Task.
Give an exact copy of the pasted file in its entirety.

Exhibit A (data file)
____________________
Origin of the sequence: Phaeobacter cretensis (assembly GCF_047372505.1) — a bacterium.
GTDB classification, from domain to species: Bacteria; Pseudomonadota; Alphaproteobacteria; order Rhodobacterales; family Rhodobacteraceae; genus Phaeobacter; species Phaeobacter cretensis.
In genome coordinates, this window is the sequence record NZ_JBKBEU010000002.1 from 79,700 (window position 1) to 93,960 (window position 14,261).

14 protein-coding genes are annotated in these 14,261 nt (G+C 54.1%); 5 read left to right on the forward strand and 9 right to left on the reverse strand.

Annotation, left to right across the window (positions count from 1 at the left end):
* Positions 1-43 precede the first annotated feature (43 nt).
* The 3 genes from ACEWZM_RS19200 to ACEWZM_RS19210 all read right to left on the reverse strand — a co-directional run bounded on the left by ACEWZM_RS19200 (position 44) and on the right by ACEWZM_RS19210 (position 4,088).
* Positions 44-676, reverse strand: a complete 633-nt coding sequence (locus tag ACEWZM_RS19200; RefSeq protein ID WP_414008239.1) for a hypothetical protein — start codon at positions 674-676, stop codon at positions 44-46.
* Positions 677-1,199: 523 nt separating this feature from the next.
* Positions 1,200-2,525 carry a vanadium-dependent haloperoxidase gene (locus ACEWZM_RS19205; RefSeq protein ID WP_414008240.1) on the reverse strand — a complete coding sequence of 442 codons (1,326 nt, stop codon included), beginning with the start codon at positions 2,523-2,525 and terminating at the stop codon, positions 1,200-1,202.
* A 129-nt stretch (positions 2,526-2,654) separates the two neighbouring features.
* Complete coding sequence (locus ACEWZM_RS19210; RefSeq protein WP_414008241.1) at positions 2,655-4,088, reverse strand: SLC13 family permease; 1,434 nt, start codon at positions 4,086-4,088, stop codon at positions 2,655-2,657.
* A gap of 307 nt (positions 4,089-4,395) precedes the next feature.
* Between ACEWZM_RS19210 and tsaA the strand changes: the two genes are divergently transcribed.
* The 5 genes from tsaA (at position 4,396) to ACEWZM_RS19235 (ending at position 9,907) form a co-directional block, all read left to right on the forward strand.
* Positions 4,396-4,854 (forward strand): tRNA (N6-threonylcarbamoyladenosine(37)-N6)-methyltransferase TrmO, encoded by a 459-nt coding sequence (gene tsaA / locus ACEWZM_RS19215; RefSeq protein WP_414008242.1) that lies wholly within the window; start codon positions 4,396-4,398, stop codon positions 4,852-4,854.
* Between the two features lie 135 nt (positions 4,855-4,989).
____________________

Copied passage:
Origin of the sequence: Phaeobacter cretensis (assembly GCF_047372505.1) — a bacterium.
GTDB classification, from domain to species: Bacteria; Pseudomonadota; Alphaproteobacteria; order Rhodobacterales; family Rhodobacteraceae; genus Phaeobacter; species Phaeobacter cretensis.
In genome coordinates, this window is the sequence record NZ_JBKBEU010000002.1 from 79,700 (window position 1) to 93,960 (window position 14,261).

14 protein-coding genes are annotated in these 14,261 nt (G+C 54.1%); 5 read left to right on the forward strand and 9 right to left on the reverse strand.

Annotation, left to right across the window (positions count from 1 at the left end):
* Positions 1-43 precede the first annotated feature (43 nt).
* The 3 genes from ACEWZM_RS19200 to ACEWZM_RS19210 all read right to left on the reverse strand — a co-directional run bounded on the left by ACEWZM_RS19200 (position 44) and on the right by ACEWZM_RS19210 (position 4,088).
* Positions 44-676, reverse strand: a complete 633-nt coding sequence (locus tag ACEWZM_RS19200; RefSeq protein ID WP_414008239.1) for a hypothetical protein — start codon at positions 674-676, stop codon at positions 44-46.
* Positions 677-1,199: 523 nt separating this feature from the next.
* Positions 1,200-2,525 carry a vanadium-dependent haloperoxidase gene (locus ACEWZM_RS19205; RefSeq protein ID WP_414008240.1) on the reverse strand — a complete coding sequence of 442 codons (1,326 nt, stop codon included), beginning with the start codon at positions 2,523-2,525 and terminating at the stop codon, positions 1,200-1,202.
* A 129-nt stretch (positions 2,526-2,654) separates the two neighbouring features.
* Complete coding sequence (locus ACEWZM_RS19210; RefSeq protein WP_414008241.1) at positions 2,655-4,088, reverse strand: SLC13 family permease; 1,434 nt, start codon at positions 4,086-4,088, stop codon at positions 2,655-2,657.
* A gap of 307 nt (positions 4,089-4,395) precedes the next feature.
* Between ACEWZM_RS19210 and tsaA the strand changes: the two genes are divergently transcribed.
* The 5 genes from tsaA (at position 4,396) to ACEWZM_RS19235 (ending at position 9,907) form a co-directional block, all read left to right on the forward strand.
* Positions 4,396-4,854 (forward strand): tRNA (N6-threonylcarbamoyladenosine(37)-N6)-methyltransferase TrmO, encoded by a 459-nt coding sequence (gene tsaA / locus ACEWZM_RS19215; RefSeq protein WP_414008242.1) that lies wholly within the window; start codon positions 4,396-4,398, stop codon positions 4,852-4,854.
* Between the two features lie 135 nt (positions 4,855-4,989).